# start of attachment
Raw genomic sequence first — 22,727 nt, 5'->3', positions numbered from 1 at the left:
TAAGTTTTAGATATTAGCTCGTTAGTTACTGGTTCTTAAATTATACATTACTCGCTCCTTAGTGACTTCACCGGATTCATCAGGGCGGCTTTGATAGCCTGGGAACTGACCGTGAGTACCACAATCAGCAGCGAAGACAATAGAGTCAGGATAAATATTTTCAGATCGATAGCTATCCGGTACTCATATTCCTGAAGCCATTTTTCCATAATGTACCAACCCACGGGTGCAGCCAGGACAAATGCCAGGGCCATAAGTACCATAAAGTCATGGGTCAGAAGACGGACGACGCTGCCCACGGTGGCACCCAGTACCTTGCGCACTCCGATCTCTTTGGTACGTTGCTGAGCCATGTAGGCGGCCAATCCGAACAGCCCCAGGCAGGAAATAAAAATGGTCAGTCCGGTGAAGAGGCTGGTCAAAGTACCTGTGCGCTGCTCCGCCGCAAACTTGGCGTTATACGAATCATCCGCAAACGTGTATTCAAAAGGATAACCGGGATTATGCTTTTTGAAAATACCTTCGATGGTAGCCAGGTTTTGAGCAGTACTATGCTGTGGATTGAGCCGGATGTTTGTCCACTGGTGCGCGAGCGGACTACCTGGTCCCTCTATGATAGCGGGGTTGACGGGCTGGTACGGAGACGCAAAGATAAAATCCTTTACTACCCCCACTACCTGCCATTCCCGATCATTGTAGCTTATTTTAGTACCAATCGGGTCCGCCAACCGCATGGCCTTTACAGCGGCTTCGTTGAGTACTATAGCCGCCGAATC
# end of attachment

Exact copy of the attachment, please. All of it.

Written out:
Raw genomic sequence first — 22,727 nt, 5'->3', positions numbered from 1 at the left:
TAAGTTTTAGATATTAGCTCGTTAGTTACTGGTTCTTAAATTATACATTACTCGCTCCTTAGTGACTTCACCGGATTCATCAGGGCGGCTTTGATAGCCTGGGAACTGACCGTGAGTACCACAATCAGCAGCGAAGACAATAGAGTCAGGATAAATATTTTCAGATCGATAGCTATCCGGTACTCATATTCCTGAAGCCATTTTTCCATAATGTACCAACCCACGGGTGCAGCCAGGACAAATGCCAGGGCCATAAGTACCATAAAGTCATGGGTCAGAAGACGGACGACGCTGCCCACGGTGGCACCCAGTACCTTGCGCACTCCGATCTCTTTGGTACGTTGCTGAGCCATGTAGGCGGCCAATCCGAACAGCCCCAGGCAGGAAATAAAAATGGTCAGTCCGGTGAAGAGGCTGGTCAAAGTACCTGTGCGCTGCTCCGCCGCAAACTTGGCGTTATACGAATCATCCGCAAACGTGTATTCAAAAGGATAACCGGGATTATGCTTTTTGAAAATACCTTCGATGGTAGCCAGGTTTTGAGCAGTACTATGCTGTGGATTGAGCCGGATGTTTGTCCACTGGTGCGCGAGCGGACTACCTGGTCCCTCTATGATAGCGGGGTTGACGGGCTGGTACGGAGACGCAAAGATAAAATCCTTTACTACCCCCACTACCTGCCATTCCCGATCATTGTAGCTTATTTTAGTACCAATCGGGTCCGCCAACCGCATGGCCTTTACAGCGGCTTCGTTGAGTACTATAGCCGCCGAATC